Mobility challenges are plenty and not limited just to traffic congestion. They are also about efficiently connecting (time, cost, effort) different neighborhoods with public means of transport, helping citizens and professionals at the last mile journey, giving access to the critical stations (train, airport, buses) with multiple means and from multiple regions, offering a variety of options to the people to move around (including bicycle), offering of parking slots, and many more. It is also about understanding how citizens move every day in order for city officials to plan accordingly the location of stations, bike routes and traffic lights, as well as to optimize the schedule of each city activity without disturbing others.
Today, thanks to the use of IoT and AI-enabled solutions, cities can be improved and solve — or at least reduce — some of the main urban transportation issues. Here are some examples:
- Landscape can help optimize the availability of public parking slots through real time parking sensors that can show the drivers where the nearest parking is without going around blindly. Finding parking in less time can reduce both traffic jams and air pollution.
- Understanding how and when people are moving in the city, from where to where and what their profile is. A city authority which can gather this knowledge through the Landscape Ecosystem is able to make better planning decisions based on data and facts. Some ways to achieve this are by analyzing the anonymous and aggregated mobile data from consumer phones. If this data is combined with other data generated by connected city furniture for example, then the insights are priceless. Smart city furniture could be connected lights, smart benches, and connected traffic lights, while other city assets could be connected bikes and buses, surveillance and garbage bins. The analysis of all this combined data can generate insights and automation set into motion that we could never think of otherwise.
- Planned maintenance and improvements in roads and public transportation network based on the collected data by the I.O.T enabled assets. For example, large gatherings on a street can be identified by the data generated from smart bikes/lights due to the shaking sensors. No need to send employees to check or ask citizens to report it (usually after accidents). At the same time, the schedule of when a local authorities should send workers to perform maintenance can be planned based on the available data from the sensors around that street, so traffic interruptions can be avoided.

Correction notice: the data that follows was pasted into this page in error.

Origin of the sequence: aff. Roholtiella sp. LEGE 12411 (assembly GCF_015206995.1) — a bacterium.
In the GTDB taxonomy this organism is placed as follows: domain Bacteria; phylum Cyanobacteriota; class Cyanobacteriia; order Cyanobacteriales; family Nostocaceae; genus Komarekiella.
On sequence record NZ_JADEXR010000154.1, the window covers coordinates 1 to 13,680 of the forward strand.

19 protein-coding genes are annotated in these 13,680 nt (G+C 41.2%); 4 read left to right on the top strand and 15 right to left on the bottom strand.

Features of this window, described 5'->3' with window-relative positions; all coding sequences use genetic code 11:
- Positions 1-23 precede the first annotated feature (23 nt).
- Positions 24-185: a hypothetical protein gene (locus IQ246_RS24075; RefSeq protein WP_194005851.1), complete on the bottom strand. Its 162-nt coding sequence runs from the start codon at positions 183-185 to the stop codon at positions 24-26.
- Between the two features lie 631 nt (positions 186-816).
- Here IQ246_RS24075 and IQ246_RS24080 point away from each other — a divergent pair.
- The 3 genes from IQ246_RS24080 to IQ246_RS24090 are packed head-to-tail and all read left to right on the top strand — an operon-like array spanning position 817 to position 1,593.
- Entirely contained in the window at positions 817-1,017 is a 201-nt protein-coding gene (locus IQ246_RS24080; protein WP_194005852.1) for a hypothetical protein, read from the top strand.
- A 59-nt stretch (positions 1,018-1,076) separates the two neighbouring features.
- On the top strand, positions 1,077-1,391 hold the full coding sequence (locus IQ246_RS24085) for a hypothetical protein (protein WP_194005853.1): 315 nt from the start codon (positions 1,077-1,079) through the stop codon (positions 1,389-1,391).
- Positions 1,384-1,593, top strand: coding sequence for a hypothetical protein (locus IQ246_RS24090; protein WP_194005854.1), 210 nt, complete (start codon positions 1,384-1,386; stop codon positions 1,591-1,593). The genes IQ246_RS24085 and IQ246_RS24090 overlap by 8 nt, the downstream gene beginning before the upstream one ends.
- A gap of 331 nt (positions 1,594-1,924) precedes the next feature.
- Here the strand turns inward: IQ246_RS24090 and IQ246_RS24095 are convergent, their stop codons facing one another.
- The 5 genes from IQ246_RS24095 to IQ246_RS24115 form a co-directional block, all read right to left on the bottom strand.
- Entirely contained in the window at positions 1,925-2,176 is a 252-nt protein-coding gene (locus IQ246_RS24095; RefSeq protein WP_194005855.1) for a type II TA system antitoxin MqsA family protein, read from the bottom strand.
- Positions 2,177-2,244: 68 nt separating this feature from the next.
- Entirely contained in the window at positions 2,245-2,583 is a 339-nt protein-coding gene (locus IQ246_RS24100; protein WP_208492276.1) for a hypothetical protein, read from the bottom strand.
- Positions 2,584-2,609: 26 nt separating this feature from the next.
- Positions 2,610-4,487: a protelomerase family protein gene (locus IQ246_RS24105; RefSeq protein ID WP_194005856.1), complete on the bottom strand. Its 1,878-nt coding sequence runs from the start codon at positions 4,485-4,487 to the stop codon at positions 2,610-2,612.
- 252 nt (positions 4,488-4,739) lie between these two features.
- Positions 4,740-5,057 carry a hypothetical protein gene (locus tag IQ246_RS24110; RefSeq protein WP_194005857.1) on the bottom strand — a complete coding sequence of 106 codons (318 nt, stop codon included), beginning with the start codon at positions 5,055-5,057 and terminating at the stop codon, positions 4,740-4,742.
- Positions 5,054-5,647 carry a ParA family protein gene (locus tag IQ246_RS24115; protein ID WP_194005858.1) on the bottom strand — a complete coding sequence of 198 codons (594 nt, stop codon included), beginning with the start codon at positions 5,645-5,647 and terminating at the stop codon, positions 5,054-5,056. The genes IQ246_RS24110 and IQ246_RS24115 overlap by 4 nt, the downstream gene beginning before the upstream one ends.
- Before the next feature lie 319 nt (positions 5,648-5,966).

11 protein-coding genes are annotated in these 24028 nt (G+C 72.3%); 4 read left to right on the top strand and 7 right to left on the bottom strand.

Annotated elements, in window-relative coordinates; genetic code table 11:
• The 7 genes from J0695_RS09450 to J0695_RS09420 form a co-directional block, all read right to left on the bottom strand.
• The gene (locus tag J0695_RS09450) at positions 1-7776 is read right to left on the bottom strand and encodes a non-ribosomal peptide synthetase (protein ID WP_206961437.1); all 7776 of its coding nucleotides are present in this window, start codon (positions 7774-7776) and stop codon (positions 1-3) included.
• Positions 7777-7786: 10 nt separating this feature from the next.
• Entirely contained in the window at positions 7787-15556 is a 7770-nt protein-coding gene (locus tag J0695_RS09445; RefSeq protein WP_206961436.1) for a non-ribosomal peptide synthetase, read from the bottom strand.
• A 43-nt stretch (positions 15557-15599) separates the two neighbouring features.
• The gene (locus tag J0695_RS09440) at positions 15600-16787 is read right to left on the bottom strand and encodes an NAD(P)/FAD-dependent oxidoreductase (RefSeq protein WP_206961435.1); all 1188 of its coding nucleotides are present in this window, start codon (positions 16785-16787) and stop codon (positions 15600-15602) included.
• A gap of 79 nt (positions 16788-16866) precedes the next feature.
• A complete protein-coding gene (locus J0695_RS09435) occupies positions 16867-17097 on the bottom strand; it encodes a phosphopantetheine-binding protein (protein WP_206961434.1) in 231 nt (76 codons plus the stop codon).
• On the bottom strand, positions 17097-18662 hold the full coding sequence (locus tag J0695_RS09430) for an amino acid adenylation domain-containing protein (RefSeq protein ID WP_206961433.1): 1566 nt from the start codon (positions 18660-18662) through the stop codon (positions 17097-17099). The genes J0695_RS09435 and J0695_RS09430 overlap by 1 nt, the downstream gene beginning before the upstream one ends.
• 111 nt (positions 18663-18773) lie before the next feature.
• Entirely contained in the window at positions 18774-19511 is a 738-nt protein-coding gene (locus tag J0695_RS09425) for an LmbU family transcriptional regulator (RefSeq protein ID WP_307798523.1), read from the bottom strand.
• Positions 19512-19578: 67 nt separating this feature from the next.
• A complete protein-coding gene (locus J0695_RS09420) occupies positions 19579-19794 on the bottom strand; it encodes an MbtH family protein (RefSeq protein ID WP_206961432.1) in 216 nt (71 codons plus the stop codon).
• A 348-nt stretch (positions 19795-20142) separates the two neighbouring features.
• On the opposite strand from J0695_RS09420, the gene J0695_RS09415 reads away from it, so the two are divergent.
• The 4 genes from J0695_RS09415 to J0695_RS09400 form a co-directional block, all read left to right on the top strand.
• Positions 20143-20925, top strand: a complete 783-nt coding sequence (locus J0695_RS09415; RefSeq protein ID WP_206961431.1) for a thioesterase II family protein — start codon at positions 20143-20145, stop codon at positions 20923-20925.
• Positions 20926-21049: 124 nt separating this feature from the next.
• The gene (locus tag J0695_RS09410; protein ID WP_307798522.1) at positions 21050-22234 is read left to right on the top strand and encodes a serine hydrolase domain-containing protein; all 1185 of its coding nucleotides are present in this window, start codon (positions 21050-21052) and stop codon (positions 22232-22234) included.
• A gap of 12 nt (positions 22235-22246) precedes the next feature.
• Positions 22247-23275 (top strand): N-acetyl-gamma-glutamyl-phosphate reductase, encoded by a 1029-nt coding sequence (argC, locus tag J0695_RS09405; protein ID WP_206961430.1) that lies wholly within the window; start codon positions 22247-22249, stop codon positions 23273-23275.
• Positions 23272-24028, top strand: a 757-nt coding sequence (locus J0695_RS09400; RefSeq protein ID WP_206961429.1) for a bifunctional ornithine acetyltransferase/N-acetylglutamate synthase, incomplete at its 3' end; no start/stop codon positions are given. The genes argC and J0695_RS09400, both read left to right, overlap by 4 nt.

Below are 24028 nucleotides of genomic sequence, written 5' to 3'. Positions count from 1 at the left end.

Crime is a broad designation consisting of the most egregious infractions — aggravated assault, robbery, rape, and murder. According to the FBI, there were 386 violent crimes for every 100,000 people in the United States in 2016. While the crime rate has fluctuated slightly in recent years, the incidence of violent crime in the United States remains effectively unchanged from half a decade ago.
The national violent crime rate does not tell the whole story, however. Crime is a local issue, and in some parts of the country, violence is surging.
So how can Landscape help with your cities crime problem? Using I.O.T and your existing security infrastructure the Landscape infrastructure can provide data allowing you to analyze trends. These trends in crime once analyzed will allow city administrators to deploy counter measures in designated areas helping to deter and reduce crimes. Landscape with the integration of ALPR can help law enforcement solve crimes through facial and license plate recognition.
Crime prevention comes in many forms using already deployed chemical, gun fire and explosion sensors Landscape can monitor and provide real-time alerts to Police Fire and EMS. With the addition of the IO CAD module access to Landscape can be provided to ERV’s and local law enforcement to help deploy and manage strategic assets.